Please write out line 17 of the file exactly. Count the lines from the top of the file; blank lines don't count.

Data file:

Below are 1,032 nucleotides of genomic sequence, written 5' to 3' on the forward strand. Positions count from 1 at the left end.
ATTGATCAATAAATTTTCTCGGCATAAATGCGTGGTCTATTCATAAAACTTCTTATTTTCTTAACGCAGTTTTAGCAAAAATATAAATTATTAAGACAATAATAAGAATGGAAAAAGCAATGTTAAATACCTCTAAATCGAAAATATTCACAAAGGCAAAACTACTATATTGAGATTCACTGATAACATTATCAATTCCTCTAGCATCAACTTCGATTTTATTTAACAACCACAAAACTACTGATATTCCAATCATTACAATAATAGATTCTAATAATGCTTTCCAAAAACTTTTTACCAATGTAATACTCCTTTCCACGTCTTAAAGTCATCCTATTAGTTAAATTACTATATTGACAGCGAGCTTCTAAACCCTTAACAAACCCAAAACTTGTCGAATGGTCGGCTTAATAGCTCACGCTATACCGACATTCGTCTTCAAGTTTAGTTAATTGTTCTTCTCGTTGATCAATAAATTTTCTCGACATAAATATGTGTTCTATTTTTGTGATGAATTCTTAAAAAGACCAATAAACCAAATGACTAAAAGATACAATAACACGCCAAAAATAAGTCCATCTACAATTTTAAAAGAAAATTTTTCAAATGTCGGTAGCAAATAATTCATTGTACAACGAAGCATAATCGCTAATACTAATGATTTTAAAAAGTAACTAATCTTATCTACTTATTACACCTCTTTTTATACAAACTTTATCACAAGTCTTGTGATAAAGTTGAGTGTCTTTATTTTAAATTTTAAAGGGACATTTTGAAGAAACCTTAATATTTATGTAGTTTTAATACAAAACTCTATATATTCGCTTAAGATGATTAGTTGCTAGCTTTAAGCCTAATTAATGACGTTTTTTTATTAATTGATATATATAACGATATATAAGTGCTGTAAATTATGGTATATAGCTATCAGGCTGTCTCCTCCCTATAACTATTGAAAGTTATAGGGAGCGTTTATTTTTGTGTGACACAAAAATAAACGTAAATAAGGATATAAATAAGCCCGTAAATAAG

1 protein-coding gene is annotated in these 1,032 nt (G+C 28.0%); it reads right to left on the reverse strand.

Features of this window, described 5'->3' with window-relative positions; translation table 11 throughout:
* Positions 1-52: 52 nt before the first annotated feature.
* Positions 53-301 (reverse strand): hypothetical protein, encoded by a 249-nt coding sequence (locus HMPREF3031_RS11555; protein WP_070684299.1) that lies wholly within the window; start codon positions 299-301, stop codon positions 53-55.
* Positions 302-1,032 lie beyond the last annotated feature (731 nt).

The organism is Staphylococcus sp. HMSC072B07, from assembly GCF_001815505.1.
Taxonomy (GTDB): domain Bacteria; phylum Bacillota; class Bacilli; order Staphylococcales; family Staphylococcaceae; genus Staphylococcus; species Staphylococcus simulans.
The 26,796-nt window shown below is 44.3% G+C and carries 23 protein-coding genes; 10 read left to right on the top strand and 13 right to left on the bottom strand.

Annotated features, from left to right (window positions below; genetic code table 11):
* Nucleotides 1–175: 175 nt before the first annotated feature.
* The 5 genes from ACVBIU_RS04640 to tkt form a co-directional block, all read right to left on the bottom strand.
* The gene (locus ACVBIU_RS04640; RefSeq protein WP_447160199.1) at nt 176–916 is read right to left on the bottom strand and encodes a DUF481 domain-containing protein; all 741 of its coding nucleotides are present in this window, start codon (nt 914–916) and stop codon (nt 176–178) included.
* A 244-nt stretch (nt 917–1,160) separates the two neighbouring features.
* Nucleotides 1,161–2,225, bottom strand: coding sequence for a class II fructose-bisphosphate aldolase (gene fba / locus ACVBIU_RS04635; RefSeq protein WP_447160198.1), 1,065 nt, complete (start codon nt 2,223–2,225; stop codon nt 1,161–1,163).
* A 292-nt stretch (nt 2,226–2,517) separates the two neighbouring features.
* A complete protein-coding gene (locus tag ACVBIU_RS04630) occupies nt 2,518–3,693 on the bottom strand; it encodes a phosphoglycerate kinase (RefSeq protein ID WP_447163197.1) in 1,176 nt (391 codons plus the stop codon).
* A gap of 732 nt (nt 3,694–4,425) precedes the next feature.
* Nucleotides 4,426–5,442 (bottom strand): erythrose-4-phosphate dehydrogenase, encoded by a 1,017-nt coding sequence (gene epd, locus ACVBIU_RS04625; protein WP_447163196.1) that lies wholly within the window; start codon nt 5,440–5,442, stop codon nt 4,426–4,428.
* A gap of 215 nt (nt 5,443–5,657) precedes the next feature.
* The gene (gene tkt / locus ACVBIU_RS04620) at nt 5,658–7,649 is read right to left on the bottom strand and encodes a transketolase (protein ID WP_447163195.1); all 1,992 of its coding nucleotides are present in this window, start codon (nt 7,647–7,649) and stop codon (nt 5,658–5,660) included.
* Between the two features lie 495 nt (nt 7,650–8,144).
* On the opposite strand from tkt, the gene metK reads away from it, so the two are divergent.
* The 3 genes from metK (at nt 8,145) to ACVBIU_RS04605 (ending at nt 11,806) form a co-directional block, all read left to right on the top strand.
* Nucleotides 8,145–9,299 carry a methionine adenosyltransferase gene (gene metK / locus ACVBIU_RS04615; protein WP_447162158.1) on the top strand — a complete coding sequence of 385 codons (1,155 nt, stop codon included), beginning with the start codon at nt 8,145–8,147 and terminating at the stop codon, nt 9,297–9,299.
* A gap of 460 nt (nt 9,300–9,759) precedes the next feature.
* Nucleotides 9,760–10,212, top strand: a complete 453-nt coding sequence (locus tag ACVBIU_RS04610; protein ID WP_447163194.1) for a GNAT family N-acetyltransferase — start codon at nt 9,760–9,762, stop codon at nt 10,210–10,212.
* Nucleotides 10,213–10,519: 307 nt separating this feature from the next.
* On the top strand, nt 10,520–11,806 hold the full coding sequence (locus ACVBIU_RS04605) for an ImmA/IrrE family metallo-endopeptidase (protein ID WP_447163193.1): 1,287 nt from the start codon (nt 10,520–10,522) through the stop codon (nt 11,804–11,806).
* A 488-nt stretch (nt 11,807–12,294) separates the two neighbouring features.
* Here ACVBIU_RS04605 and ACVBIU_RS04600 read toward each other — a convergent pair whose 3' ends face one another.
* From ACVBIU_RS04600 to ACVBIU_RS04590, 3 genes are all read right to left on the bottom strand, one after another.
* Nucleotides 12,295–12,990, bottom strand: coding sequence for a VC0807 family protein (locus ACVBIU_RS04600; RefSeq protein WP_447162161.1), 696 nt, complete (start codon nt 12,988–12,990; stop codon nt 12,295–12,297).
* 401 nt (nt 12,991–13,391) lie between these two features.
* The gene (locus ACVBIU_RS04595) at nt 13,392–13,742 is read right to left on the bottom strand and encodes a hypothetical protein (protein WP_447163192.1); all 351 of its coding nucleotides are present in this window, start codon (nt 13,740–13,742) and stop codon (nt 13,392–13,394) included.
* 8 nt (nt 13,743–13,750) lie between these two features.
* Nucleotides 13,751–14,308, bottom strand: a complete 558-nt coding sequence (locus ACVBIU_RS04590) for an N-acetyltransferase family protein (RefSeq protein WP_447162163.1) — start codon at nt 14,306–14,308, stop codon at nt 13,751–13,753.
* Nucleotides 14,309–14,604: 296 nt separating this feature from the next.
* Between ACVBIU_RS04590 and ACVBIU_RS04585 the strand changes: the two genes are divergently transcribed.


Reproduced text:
* A 292-nt stretch (nt 2,226–2,517) separates the two neighbouring features.